Among the 200 patients with ERAT, 118 (59%) had PAF and 82 (41%) manifested NPAF. Mean left atrial size was 41.1 ± 8.5 mm in patients with ERAT, and nearly 86% had a mean ejection fraction of 60% or higher. Hypertension was present in 61% of the patients, along with congestive heart failure (11%), structural heart disease (11%), and type 2 diabetes mellitus (9%). There were statistically significant differences between PAF and NPAF patients, including body mass index (28.6 kg/m2 in PAF, 30.2 kg/m2 in NPAF; p = 0.05) and frequency of amiodarone failure before ablation (22% in PAF, 35.4% in NPAF; p = 0.03). In addition, a significantly greater proportion of NPAF patients had a history of congestive heart failure (6.0% in PAF, 17.2% in NPAF; p = 0.01) and structural heart disease (4.2% in PAF, 19.5% in NPAF; p = 0.001) (Table 1). Prevalence of ERAT differed between PAF and NPAF patients (31.5% [27.2% PAF, 40.3% NPAF; p = 0.011]).
Overall, 242 patients (137 [68.5%] ERAT, 105 [24.1%] no ERAT) had LR, of whom 153 underwent a redo procedure (96 [48%] ERAT, 57 [13%] no ERAT). Prevalence of LR differed between PAF and NPAF patients (35.8% PAF vs. 42.9% NPAF; p = 0.001). All patients who underwent reablation had PV reconnection of at least one PV.
Of the 436 patients (68.6%) without ERAT, 315 (72.2%) were diagnosed with PAF and 121 (27.8%) were diagnosed with NPAF before the ablation. In patients without ERAT, mean left atrial size was 39.9 ± 8.6 mm, and 89.4% of patients had a mean ejection fraction of 60% or higher. Similarly, 61.5% were diagnosed with hypertension, 10.1% with congestive heart failure, 13% with structural heart disease, and nearly 7.3% with type 2 diabetes mellitus. As with participants who experienced ERAT, there were statistically significant differences between PAF and NPAF patients, specifically with regard to gender distribution (68.7% men in PAF and 31.3% men in NPAF; p = 0.02) and amiodarone failure rate before ablation (16.1% in PAF and 42% in NPAF; p = 0.001). In addition, a significantly greater proportion of NPAF patients had structural heart disease (8.8% in PAF and 24% in NPAF; p = 0.001), congestive heart failure (6.7% in PAF and 19% in NPAF; p = 0.01), type 2 diabetes mellitus (4.8% in PAF and 14% in NPAF; p = 0.001), and hypertension (57.1% in PAF and 72.7% in NPAF; p = 0.001).
Overall, 566 patients (89%) (n = 186 [92.5%] with ERAT [PAF: 108 (91.5%), NPAF: 78 (94%); p = 0.51] and n = 380 [87.2%] without ERAT [PAF: 273 (86.7%), NPAF:107 (89.2%); p = 0.48]) were taking at least one AAD for the first 3 months after the procedure. Based on logistic regression, use of AAD post-procedure did not show any significant influence on the likelihood of LR (p = 0.11).
ROC curve for defining the ideal cutoff point for the blanking period post-PVI
An ROC curve was used to determine the accurate cutoff time point based on sensitivity and specificity of ERAT for LR to better define the blanking period post-PVI. Our analysis determined 23 days to be the ideal cutoff point for the blanking period with area under the curve of 0.70 (95% confidence interval [CI]: 0.633 to 0.778; p < 0.001), along with sensitivity and specificity of 69.2% and 61.2%, respectively (Figure 1).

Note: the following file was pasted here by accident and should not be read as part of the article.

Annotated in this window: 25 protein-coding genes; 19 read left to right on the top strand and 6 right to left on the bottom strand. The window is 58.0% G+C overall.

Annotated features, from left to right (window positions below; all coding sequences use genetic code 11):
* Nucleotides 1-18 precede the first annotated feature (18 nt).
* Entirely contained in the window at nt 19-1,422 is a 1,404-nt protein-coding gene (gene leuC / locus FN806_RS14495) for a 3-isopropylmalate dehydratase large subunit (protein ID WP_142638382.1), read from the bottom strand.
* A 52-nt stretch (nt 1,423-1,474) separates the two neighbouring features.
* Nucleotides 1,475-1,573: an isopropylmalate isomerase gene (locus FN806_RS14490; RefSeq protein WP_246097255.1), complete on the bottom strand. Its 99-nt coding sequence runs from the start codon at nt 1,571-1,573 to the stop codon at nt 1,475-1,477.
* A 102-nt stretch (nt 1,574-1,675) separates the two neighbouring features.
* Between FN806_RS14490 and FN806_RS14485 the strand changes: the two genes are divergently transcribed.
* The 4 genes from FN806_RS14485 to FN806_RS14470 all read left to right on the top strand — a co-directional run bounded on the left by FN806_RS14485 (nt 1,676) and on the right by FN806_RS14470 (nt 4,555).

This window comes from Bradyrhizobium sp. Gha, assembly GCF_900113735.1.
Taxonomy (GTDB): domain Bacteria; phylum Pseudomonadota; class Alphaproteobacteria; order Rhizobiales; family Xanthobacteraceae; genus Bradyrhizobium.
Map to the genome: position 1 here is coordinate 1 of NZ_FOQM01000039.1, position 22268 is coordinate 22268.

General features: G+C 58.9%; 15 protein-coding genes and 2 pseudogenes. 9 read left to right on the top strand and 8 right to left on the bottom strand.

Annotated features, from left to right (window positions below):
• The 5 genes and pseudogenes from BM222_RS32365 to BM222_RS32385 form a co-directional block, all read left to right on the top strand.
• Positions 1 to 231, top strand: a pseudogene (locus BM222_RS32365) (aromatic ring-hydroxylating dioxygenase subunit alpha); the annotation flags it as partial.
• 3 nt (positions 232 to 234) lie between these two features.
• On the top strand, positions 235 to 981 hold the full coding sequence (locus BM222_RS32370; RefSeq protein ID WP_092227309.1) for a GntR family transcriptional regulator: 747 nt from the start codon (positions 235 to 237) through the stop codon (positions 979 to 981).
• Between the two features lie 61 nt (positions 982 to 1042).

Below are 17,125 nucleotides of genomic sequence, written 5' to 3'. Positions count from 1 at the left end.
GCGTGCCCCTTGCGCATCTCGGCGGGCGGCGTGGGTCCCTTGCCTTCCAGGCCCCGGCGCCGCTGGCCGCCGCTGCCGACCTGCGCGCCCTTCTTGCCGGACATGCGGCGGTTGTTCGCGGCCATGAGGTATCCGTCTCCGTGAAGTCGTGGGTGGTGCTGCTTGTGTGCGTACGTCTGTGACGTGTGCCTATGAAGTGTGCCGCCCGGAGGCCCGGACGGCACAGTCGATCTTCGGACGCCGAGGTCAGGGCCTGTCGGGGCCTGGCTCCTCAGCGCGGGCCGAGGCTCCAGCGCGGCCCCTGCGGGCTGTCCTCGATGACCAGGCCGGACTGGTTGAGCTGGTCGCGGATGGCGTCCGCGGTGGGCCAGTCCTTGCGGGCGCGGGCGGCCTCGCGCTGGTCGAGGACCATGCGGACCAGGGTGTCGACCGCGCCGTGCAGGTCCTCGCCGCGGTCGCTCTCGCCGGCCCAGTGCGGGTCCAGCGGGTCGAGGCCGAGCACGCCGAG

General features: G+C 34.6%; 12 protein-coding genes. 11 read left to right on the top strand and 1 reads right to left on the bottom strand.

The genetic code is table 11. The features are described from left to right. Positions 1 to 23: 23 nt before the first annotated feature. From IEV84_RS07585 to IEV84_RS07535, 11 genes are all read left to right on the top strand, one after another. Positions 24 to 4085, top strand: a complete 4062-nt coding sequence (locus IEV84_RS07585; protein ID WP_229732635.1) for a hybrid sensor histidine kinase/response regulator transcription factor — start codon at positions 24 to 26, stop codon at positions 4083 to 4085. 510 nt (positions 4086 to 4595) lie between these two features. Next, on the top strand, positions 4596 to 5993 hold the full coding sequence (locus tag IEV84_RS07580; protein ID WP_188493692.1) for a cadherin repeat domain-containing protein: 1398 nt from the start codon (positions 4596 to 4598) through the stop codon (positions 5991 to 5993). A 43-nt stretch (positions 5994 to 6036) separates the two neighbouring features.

AF recurrence within the blanking period and the likelihood of LR
Among the patients with ERAT, early recurrence of AF occurred during the first month post-ablation in 50% of the patients (60% PAF and 40% NPAF; p = 0.77), with an additional 31% of patients (32.3% PAF and 29.3% NPAF; p = 0.65) experiencing an ERAT within the second month post-ablation. Rates of ERAT progressively declined over the 3-month blanking period, with nearly 80% of ERAT (83% PAF and 78% NPAF) occurring within the first 2 months post-ablation (Figure 2). In patients with ERAT, LR of AF symptoms occurred in 137 patients (68.5%), with a slightly higher rate in NPAF patients (65.3% PAF and 73.1% NPAF; p = 0.09). In patients without ERAT, LR occurred in 105 patients (24%), with similar rates in both PAF and NPAF patients (24.7% PAF and 22.3% NPAF; p = 0.60). Rates of LR were significantly different between those experiencing ERAT and those without ERAT, regardless of AF type (73.1% vs. 24%; p = 0.0001). Timing of ER during the blanking period was significantly associated with the rate of LR, with the likelihood of LR progressively increasing in association with the delay between ablation and the ERAT event (51% in the first month, 75.8% in second month, and 92.1% in third month; p = 0.0001) in both patients with PAF (46% in the first month, 68% in the second month, and 95% in third month; p = 0.0001) and those with NPAF (57% in the first month, 87% in the second month, and 88% in third month; p = 0.008) (Figure 3). ERAT was stratified by type of arrhythmia (AF vs. AFL vs. AT). Overall, 157 patients (78.5%) manifested AF, whereas 28 patients (14%) and 15 patients (7.5%) manifested AFL and AT, respectively. Of the 242 patients with LR, 188 manifested AF (77.7%), 32 AFL (13.2%), and 22 AT (9.1%). Furthermore, there was no relationship between the type of ERAT manifestation and the likelihood of LR (p = 0.11). Arrhythmia documented at the time of LR was consistent with that documented during ERAT.
Using univariate logistic regression, potential factors contributing to the manifestation of LR were analyzed. This model revealed age (odds ratio [OR]: 1.02; 95% CI: 1.01 to 1.04; p = 0.001), ERAT (OR: 6.73; 95% CI: 4.65 to 9.73; p = 0.0001; ERAT in first month: OR: 4.35; 95% CI: 2.76 to 6.85; p = 0.0001; ERAT in second month: OR: 9.06; 95% CI: 4.92 to 16.67; p = 0.0001; ERAT in third month: OR: 20.80; 95% CI: 7.92 to 54.65; p = 0.0001), number of failed AADs (OR: 1.33; 95% CI: 1.14 to 1.57; p = .001), and history of the patient having failed amiodarone (OR: 1.66; 95% CI: 1.14 to 2.41; p = 0.009) as significant predictors of LR (Table 2). Gender, body mass index, ejection fraction, AAD use after ablation, and structural heart disease were not significant predictors of LR. Factors deemed as significant univariate predictors were then entered into the multivariate logistic regression (Tables 3 and 4⇓⇓).